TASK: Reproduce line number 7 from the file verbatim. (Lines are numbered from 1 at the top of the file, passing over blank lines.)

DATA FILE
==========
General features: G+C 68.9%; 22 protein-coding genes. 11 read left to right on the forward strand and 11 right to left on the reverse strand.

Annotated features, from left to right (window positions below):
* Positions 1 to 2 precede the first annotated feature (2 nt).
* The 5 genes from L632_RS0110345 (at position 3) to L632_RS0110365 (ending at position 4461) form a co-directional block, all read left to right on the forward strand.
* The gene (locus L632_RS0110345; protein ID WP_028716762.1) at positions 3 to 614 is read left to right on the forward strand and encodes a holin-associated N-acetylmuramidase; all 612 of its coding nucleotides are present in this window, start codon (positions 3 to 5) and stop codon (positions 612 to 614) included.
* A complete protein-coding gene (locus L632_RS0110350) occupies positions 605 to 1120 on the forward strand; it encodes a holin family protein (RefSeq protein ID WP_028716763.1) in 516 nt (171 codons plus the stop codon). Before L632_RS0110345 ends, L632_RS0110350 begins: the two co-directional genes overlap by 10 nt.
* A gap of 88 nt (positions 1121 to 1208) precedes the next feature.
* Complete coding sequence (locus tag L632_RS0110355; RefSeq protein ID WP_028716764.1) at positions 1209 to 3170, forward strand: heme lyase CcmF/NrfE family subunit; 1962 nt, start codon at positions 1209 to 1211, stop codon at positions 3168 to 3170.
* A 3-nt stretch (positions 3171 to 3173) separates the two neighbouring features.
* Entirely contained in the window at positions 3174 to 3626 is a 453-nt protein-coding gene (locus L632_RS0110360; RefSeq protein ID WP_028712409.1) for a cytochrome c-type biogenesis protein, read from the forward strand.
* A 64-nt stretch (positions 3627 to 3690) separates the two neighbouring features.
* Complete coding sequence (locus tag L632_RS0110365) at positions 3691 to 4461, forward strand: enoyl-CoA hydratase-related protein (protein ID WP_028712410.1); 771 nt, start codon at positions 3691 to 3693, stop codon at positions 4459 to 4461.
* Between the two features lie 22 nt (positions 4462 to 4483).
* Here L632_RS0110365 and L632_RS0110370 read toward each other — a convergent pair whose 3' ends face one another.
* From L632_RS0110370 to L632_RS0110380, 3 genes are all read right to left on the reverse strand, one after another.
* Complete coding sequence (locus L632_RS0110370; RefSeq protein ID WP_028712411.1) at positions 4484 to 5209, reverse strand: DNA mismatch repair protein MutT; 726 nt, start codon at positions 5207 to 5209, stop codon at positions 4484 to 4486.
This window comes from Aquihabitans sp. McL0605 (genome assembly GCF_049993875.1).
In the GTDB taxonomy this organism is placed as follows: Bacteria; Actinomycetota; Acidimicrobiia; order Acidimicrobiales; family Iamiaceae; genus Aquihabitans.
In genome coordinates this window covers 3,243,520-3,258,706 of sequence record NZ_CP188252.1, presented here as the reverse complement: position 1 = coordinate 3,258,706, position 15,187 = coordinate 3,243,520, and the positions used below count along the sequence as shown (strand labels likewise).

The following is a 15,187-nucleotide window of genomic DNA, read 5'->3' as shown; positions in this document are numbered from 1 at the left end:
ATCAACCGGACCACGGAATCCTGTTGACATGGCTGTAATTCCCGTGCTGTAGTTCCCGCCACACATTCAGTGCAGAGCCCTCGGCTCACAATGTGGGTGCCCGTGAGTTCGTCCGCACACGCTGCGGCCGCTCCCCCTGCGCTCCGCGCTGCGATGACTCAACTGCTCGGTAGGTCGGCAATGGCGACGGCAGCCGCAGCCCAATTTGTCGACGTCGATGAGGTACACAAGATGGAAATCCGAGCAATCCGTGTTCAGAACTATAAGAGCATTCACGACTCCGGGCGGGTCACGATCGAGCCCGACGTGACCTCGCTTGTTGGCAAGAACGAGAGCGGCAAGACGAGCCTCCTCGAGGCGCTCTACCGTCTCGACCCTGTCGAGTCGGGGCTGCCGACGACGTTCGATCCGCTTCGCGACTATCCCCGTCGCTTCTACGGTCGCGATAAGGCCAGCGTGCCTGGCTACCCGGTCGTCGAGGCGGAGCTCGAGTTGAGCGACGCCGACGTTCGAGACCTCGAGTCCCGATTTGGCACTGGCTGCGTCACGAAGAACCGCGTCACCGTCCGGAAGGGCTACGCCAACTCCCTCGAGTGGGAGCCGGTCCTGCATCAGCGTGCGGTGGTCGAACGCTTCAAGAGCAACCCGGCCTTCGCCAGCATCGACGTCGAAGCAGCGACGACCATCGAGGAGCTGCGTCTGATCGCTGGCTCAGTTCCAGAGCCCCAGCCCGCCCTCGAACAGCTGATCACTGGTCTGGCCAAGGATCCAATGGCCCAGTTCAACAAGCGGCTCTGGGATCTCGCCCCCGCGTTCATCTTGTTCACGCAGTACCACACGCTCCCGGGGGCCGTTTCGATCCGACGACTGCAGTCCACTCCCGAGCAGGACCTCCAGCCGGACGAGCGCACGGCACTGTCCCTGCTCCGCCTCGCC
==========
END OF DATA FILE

* A gap of 88 nt (positions 1121 to 1208) precedes the next feature.